A new government report calls China the top cyber-espionage threat to government agencies and U.S. businesses, and warns that the country has “the ability to launch cyber attacks that cause localized, temporary disruptive effects on critical infrastructure — such as disruption of a natural gas pipeline — for days to weeks in the United States.”
A day after two landmark indictments against against China’s Huawei, the Senate heard from leaders from the CIA, Office of the Director of National Intelligence, National Security Agency and FBI on the increasing threats from China, as well as new cyberthreats posed by Russia, Iran and North Korea.
Legislators also discussed actions beyond the criminal cases like those brought against Huawei, including legislation meant to combat cyber espionage and other threats. Huawei and China responded to the Justice Department’s allegations early Tuesday, questioning the allegations and saying they have tried to cooperate with U.S. authorities with little response.
The Senate hearing gave new insight into the scope of the worst global cyberthreats, and some insight into action legislators and intelligence officials might take to prevent it.
China and technology influence
China was called out in the the Worldwide Threat Assessment, a yearly report by the U.S. intelligence community released at Tuesday’s hearing.
The report was commissioned by the Office of the Director of National Intelligence, an umbrella organization that coordinates all the U.S. intelligence agencies.
It also reported China is “improving” cyberattack capabilities and its ability to create influence campaigns, including “altering information online, shaping Chinese views and potentially the views of U.S. citizens.”
Sen. Mark Warner, D-Va., cited the ODNI report and Huawei cases as cause to move forward with legislation meant to lessen China’s cyber-espionage activities.
Warner warned of consolidation of Chinese Communist Party power under President Xi Jinping, and an economic policy focused on beating the U.S. in areas like artificial intelligence and 5G.
Warner and Sen. Marco Rubio, R-Fla., proposed a bill that would create an Office of Critical Technologies & Security. The agency would educate business leaders about “the threats to U.S. national security posed by the improper acquisition and transfer of critical technologies by foreign countries and reliance on foreign products — such as those manufactured by Chinese telecom companies ZTE and Huawei — that jeopardize the overall security of private sector supply chains.”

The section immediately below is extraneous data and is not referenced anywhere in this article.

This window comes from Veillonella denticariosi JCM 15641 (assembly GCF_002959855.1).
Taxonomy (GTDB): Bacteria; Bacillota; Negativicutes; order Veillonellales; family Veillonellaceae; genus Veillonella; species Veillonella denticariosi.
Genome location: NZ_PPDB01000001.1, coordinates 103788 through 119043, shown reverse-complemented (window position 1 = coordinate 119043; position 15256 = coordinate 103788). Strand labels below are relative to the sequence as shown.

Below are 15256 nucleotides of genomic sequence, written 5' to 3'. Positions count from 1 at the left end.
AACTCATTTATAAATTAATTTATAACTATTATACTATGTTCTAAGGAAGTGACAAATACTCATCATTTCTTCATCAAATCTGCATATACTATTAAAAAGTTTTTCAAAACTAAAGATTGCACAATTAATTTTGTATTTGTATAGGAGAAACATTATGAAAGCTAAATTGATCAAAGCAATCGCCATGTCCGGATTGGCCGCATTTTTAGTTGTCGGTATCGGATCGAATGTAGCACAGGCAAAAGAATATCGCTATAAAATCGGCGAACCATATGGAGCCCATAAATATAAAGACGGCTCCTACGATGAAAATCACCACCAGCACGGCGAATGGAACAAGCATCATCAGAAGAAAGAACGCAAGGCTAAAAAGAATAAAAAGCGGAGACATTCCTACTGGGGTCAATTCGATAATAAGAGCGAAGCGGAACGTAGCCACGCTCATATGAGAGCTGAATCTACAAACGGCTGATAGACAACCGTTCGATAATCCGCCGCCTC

Several federal agencies already perform these functions within the U.S. government, including DHS, the FBI, NSA and the Secret Service. It is unclear how the Office of Critical Technologies & Security would interface or include these agencies.
Russia also could disrupt infrastructure
China was not the only nation called out by the report.
The intelligence agencies also said Russia has been testing U.S. infrastructure and attempting to determine weaknesses that could be used to launch a destructive cyberattack. “Moscow is now staging cyber attack assets to allow it to disrupt or damage US civilian and military infrastructure during a crisis,” according to the ODNI.
“Russia has the ability to execute cyber attacks in the United States that generate localized, temporary disruptive effects on critical infrastructure — such as disrupting an electrical distribution network for at least a few hours—similar to those demonstrated in Ukraine in 2015 and 2016,” according to the report.
FBI Director Christopher Wray said Russia is also continuing to use social media platforms to continue influence campaigns, including the 2018 midterms. “Not only did they continue to do it, they are continuing to adapt their model and other countries are taking interest [in conducting similar campaigns],” he said.
U.S. social media companies like Facebook and Twitter are increasingly — but tentatively — cooperating with U.S. intelligence on monitoring for misinformation campaigns, said ODNI director Dan Coates.
“Our tech teams are working with their tech teams. I can’t say that’s worked with every social media company, but it’s significantly better because there is information we can provide them that’s in their benefit. I’m encouraged — having made some trips to several of these companies — with the openness and willingness to see what we can do,” said Coates.
Iran and North Korea
Iran has similarly been testing social media, influence campaigns and “temporary disruptive effects, similar to its data deletion attacks against dozens of Saudi governmental and private-sector networks in late 2016 and early 2017,” according to the ODNI.
North Korea is presently attacking banks and other financial firms in order to steal funds for government operations, in the face of global sanctions that have severely limited its import/export capabilities. “Pyongyang’s cybercrime operations include attempts to steal more than $1.1 billion from financial institutions across the world — including a successful cyber heist of an estimated $81 million from the New York Federal Reserve account of Bangladesh’s central bank,” according to the ODNI.